Leader Jim Durkin asked the Attorney General in May to
weigh-in on the necessity of having a revenue estimate.
Did the Illinois General Assembly pass an illegal budget? House Republicans are asking Attorney General Lisa Madigan to weigh in on whether lawmakers skipped a vital step in the process.

For nearly two years, state Rep. Keith Wheeler, R-Oswego, has been pleading with House leadership to adopt a revenue estimate in its budget-making process, which he believes state law requires.

In May, Wheeler and many others asked Madigan to give her opinion as to whether lawmakers need to officially adopt an expectation of how much they'll bring in before they can pass a budget. He did not receive a response, although Madigan was not required to provide one. Read the rest of the story.

A few days ago, state Rep. Sam Yingling, D-Grayslake, wrote a Tribune commentary accusing Gov. Bruce Rauner of not caring about the people of Illinois and state government's role in serving their needs. I'm here today to disagree. To borrow the opening construction my colleague used in attacking the governor:

Mike Madigan doesn't care. That's the conclusion I've come to after serving in the General Assembly since early 2015.

It has been clear that he doesn't care about the financial well-being of the residents and businesses of Illinois since he first took office in 1971. Unbalanced budgets, chronic overspending, increased debt load, underfunded pension schemes and expansion of entitlement programs have left Illinoisans paying one of the highest overall tax burdens of all 50 states. And it is still not enough to pay for his reckless ways. Madigan doesn't care.

Over the past 2 1/2 years, rank-and-file House members have been working across the aisle to fix some of the systemic problems connected to our state budget — workers' compensation reform, pension reform, a fair and equitable K-12 education funding formula and meaningful property tax relief — only to have Speaker Madigan swoop in at the last minute and kill the discussions. Why would he do that? The answer is simple, power.

Read the rest of Rep. Grant Wehrli's commentary:
At some point, many of those elected by the people stopped caring about the people and started putting the whims of the political hierarchy above all else.
Their actions have jeopardized the well-being of the state and thrown the liability onto those too often ignored in the halls of the Capitol, the taxpayers.
It was apparent for the better part of two years that the majority was not interested in reform or spending controls. Instead, they wanted a massive tax increase to feed their insatiable need for abusive over-spending. Read the rest of editorial in the Alton Telegraph.
Schools may be at risk of not opening on time in the fall, affecting thousands of students, if the Senate does not immediately send a school funding bill to the Governor for his action. Illinois Lieutenant Governor Evelyn Sanguinetti is encouraging Illinoisans to get involved by signing her petition urging the Senate to send SB1 at once to the Governor.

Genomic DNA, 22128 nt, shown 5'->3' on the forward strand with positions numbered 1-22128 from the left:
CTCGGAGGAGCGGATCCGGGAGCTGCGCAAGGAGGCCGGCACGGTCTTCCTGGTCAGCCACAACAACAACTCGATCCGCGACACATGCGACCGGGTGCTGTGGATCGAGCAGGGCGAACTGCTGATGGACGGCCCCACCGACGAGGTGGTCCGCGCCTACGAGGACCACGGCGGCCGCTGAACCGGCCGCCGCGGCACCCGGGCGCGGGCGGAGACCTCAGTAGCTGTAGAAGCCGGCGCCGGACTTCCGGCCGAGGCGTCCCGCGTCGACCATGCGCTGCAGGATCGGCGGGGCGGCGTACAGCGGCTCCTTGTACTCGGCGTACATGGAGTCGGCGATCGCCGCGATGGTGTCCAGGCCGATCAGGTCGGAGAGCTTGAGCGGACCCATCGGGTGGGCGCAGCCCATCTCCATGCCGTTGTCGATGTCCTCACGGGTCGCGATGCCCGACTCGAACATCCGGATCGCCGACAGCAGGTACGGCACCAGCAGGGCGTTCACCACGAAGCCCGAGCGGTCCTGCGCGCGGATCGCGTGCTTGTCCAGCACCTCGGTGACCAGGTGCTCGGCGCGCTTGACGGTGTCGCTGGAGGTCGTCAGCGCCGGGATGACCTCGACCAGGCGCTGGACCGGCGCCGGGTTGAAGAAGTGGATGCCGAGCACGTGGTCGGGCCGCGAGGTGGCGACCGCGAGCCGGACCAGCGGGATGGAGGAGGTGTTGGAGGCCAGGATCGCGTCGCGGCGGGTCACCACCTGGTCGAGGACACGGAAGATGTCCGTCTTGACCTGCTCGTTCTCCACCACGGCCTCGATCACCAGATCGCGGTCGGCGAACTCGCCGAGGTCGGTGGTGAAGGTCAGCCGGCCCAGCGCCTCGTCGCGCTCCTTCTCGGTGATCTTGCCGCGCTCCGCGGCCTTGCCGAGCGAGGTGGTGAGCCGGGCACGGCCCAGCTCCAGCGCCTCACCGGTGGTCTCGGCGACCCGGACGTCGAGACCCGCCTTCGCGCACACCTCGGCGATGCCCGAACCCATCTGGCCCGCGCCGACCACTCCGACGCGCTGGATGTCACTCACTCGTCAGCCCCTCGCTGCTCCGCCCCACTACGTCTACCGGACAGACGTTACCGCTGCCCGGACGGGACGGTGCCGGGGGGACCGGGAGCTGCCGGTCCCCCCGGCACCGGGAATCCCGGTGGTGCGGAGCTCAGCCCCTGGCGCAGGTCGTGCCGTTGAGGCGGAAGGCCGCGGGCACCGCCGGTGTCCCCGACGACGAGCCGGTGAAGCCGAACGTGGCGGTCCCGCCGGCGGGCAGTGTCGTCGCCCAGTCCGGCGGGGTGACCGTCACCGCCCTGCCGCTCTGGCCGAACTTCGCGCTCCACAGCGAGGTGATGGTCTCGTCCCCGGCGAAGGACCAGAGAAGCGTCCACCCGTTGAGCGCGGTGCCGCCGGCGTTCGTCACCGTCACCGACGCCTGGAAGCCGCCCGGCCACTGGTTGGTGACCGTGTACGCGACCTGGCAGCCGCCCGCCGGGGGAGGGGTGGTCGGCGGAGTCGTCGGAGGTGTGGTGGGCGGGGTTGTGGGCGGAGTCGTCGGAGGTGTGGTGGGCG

After a bill passes both the House and Senate it should be sent to the Governor to sign, or veto. However in this case, SB1 was held by the Senate in a parliamentary move to prevent the Governor from taking action. This move has the potential of creating chaos and crisis for our schools and Illinois families.

Tell the Senate to release the bill and prevent the unnecessary stress and pressure on our families by signing the petition.
Governor Rauner calls on State Senate to send him education funding bill. Earlier this week, Governor Bruce Rauner called on members of the Illinois Senate to send him Senate Bill 1, the education funding bill. Democrats in the Illinois Senate are using a procedural quirk to keep the bill from advancing. If the bill is not sent to Governor Rauner’s desk soon, public schools throughout the state may not open in time for the new school year.

As part of Illinois' Keep Cool Illinois campaign, Governor Rauner has made over 120 state facilities available as cooling centers. The cooling centers will provide Illinoisans a place to stay cool and comfortable during hot summer days.

  • Tollway Oasis locations are open 24 hours a day, 7 days a week. 
  • Department of Human Services cooling centers are open during normal business hours from 8:30AM - 5:00PM, Monday through Friday. 
  • Find a Cooling Station near you: https://www.illinois.gov/KeepCool/SitePages/CoolingCenters.asp

For more information about DHS Cooling Centers, please call the Illinois Department of Human Services hotline at (800) 843-6154 during normal business hours.

Where would you rather your hard earn tax money be directed, into the classroom for kids or to prop up Chicago’s mismanaged pension system?

A new 32% income tax increase just went into effect on July 1 and Chicago politicians want to use it to bail out a pension system they failed to fund instead of using it to educate children across the state. The once bipartisan SB1 was a plan that would have equitably funded all schools in Illinois, ensuring each and every child was treated fairly. However in the waning moments of regular session, Chicago interests hijacked the bill and earmarked some of the money for the City of Chicago.

An effort to get a clean bipartisan equitable funding formula back on track emerged with HB 4069. Every district is treated fairly and benefits at the highest level under HB 4069. To see how your schools benefit click here: